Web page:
Come on rugby boys, put some passion into it

Ahead of Ireland’s clash with Wales this weekend, reporter Marie Hobbins asks for a valid explanation why Amhran na bhFiann is not sung with gusto?

WHY is the Ireland senior rugby team shy of singing either Amhran na bhFiann or Ireland’s Call with gusto and passion?

And why do spectators feel embarrassed that many of the team appear not to know the words of their national anthem?

Currently in the middle of the Six Nations matches, and in the run up to the parades, band festivals and celebration of Irish traditions associated with St Patrick’s Day, perhaps our sensitivities are more patriotically aroused, which may account for some recent unhappiness with the lacklustre rendition of either the national anthem, Amhran na bhFiann, or substitute anthem – Ireland’s Call, which is sung when Ireland play away from home.

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Watching with a friend the Irish/French match in Paris a few weeks ago, and the Ireland/England game in Twickenham, it was uncomfortable to witness the difference in both teams’ rendition of their respective anthems.

The chests of the French players seemed to swell with pride and passion as they vigorously sang out La Marseillaise but by contrast, half of the Irish players appeared ill at ease and the remainder did not deliver as much as one bar of Ireland’s Call. In Twickenham on Saturday, the English players gave a proud and strong rendition of God Save Our Queen, but thankfully, it was Ireland who rose to the occasion on the field.

Two possibilities come to mind. Either a good deal of the Irish team do not know the words of Ireland’s Call or they do not feel like singing it.

But alas, when it comes to our national anthem, Amhran na bhFiann, which is now confined to home matches only, there is still no rousing, patriotic delivery of our anthem from the boys in Green. Again, only about half the team make the effort to whip up the crowd’s enthusiasm.

Commissioned in 1995 by the IRFU, because Northern players from the Unionist tradition were not happy with having to stand to Amhran na bhFiann, the songwriter, Phil Coulter’s Ireland’s Call supplanted the Irish national anthem when Ireland play away from home.

The introduction of Ireland’s Call coincided with the coming of professionalism in rugby.

Former Mayor of Limerick, Jack Bourke, whose granduncle, Peadar Kearney composed Amhran na bhFiann in 1907, or The Soldier’s Song as it was then called, said it would be preferable if there was one anthem sung.

“I suppose if the northern fellows sang our anthem they would be afraid of the reaction when they got home, but as for people not knowing the words of Amhran na bhFiann, that’s a shame as sung properly and with gusto it rouses the fervour and enthusiasm of the spectators”.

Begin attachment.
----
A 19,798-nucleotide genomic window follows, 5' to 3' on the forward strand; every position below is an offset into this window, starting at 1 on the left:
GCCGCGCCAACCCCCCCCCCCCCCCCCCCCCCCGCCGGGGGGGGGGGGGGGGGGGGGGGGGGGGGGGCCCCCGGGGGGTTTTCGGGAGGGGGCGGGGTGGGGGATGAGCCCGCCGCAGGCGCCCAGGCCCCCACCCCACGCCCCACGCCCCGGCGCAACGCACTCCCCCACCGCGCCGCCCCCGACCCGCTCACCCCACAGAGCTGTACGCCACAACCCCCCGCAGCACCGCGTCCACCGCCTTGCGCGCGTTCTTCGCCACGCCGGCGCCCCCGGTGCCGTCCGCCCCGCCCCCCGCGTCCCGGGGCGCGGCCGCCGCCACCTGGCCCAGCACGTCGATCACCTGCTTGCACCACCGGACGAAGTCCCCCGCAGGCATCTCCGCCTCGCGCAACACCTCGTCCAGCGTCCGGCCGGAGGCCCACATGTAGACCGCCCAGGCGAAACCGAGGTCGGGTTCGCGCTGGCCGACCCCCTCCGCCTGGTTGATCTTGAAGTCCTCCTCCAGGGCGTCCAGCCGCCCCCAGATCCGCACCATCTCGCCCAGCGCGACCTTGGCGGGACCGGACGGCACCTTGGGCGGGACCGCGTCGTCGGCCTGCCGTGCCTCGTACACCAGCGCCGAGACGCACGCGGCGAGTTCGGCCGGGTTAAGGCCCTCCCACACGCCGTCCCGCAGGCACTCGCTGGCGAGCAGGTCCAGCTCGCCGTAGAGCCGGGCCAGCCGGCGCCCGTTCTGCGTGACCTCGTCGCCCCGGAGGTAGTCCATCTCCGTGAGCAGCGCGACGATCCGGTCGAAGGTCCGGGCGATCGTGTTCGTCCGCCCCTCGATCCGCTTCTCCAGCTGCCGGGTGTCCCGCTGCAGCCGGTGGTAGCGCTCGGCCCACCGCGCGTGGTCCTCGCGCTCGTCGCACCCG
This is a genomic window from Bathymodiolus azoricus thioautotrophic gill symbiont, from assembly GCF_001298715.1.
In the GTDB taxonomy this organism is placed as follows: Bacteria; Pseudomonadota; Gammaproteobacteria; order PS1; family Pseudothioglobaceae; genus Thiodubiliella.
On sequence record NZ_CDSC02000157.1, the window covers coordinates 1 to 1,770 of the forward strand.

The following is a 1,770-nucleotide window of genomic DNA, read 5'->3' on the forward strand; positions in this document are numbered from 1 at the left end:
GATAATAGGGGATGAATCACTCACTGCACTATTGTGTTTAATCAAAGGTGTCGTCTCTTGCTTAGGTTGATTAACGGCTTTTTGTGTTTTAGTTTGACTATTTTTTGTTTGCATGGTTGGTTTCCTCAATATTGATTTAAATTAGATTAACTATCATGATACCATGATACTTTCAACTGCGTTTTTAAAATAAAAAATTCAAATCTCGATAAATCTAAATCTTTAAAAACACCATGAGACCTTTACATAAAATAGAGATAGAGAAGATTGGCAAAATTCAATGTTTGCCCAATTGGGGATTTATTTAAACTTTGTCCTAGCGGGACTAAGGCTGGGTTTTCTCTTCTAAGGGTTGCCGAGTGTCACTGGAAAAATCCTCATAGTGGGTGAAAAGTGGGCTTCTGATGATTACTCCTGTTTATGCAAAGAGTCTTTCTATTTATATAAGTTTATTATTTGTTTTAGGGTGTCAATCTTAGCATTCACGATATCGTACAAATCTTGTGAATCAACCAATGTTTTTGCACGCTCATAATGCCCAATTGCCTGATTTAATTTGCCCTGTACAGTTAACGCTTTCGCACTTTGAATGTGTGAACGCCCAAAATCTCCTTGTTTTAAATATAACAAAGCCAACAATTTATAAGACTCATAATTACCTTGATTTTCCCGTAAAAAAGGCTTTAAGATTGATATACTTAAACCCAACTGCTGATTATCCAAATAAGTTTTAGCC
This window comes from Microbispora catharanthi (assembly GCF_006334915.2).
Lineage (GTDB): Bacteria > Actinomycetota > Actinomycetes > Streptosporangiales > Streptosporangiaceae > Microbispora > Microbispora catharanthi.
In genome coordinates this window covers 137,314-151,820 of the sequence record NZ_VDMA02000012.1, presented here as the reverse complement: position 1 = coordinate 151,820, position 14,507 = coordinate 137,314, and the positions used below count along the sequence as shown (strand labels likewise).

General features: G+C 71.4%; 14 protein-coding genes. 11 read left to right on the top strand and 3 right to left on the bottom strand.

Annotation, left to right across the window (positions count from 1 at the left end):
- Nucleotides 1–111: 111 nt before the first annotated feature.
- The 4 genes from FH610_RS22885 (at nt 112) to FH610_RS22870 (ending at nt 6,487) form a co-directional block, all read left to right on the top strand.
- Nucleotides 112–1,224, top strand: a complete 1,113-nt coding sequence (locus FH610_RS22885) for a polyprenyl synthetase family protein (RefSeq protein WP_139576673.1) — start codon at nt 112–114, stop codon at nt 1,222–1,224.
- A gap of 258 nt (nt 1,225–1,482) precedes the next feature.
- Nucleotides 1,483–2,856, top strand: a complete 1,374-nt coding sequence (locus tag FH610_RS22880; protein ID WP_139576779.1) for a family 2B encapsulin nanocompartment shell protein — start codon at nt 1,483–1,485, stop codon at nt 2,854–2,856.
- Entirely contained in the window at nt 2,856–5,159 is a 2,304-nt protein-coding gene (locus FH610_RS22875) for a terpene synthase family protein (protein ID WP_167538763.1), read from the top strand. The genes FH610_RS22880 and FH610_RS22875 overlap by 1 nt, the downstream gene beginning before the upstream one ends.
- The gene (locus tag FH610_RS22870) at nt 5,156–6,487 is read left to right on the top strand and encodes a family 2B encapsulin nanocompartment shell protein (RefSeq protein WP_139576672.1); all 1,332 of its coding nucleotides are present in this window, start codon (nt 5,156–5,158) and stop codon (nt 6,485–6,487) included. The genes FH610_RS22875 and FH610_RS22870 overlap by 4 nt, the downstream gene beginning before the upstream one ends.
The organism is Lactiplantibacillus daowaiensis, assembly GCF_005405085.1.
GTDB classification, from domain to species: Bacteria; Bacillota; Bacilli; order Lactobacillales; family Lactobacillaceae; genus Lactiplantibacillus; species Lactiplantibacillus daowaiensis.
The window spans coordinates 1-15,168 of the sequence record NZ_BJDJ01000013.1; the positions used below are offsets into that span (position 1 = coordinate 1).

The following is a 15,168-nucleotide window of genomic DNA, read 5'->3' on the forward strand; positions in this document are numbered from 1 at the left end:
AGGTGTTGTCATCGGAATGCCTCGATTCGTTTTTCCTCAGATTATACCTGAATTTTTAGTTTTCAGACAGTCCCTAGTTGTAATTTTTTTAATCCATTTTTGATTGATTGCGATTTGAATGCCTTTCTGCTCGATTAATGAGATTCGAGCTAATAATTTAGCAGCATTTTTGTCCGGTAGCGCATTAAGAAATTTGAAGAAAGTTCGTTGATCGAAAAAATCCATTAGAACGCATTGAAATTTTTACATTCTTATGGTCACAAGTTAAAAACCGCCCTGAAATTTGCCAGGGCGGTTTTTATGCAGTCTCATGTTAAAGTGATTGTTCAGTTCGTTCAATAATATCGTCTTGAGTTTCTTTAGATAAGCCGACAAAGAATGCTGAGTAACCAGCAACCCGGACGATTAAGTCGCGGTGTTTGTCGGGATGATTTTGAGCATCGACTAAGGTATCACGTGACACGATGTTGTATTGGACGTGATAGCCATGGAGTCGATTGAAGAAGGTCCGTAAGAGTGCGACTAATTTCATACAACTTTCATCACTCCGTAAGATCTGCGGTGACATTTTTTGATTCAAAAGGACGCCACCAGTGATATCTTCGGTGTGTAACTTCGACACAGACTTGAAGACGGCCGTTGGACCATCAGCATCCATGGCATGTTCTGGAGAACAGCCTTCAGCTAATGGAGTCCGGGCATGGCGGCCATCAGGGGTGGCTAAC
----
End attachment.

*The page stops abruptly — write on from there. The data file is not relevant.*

Mr Bourke’s son, Niall of Bourke’s Pub, Catherine Street, points out that when Ireland play rugby they represent the island of Ireland, not the Republic.

“If the IRFU were based in Belfast we’d be singing the English anthem, but it’s two countries playing as one island”.

It came as a surprise to this reporter that our national anthem is not on the school curriculum.

Joe Lyons of the INTO in Limerick, said that while it is not prescribed, children could be taught the anthem by an individual teacher as part of a history or sports class.

Munster and Ireland hooker Jerry Flannery’s succinct comment is: “One is a national anthem, the other is a song by Phil Coulter – I want the national anthem.”

A Castletroy rugby fanatic friend of this journalist said her concern is that whichever anthem is sung, the Irish team should up their act in putting some passion into it.

“I have to be honest – when they sing Ireland’s Call with gusto, I get a shiver down my spine and feel immense pride in the team and the country – I’d love to also hear them giving a passionate rendition of Amhran na bhFiann – with all of them singing and obviously knowing the words, when they play home matches – it would get the blood flowing”.

However, an interesting perspective comes from Cllr Gerry McLoughlin, the legendary former Munster and Ireland forward, who says:

“Personally, when I was playing in a big match, I’d be so pent up and focused on what exactly I’d be doing in those vital first minutes of the game that the last thing I’d want to do is sing with passion, and I’d say that would have been the case with my fellow players – we’d have been too tense. In my time, we weren’t into the scenario of razzmatazz, which is great for TV coverage of course, but we’d have found it surreal and a distraction.

“I’m not in favour of Ireland’s Call though – we’ve broken down the barriers by now and should be able to sing our own anthem.”

As a rabid fan pointed out: “We had God Save the Queen sung in Croke Park and listened to with great respect – why not Amhran na bhFiann in Twickenham”.

Our pictures show the lyrics of Ireland’s Call displayed on the big screen at Croke Park and some of the “razzmatazz” surrounding the modern game as Ireland take to the field against Italy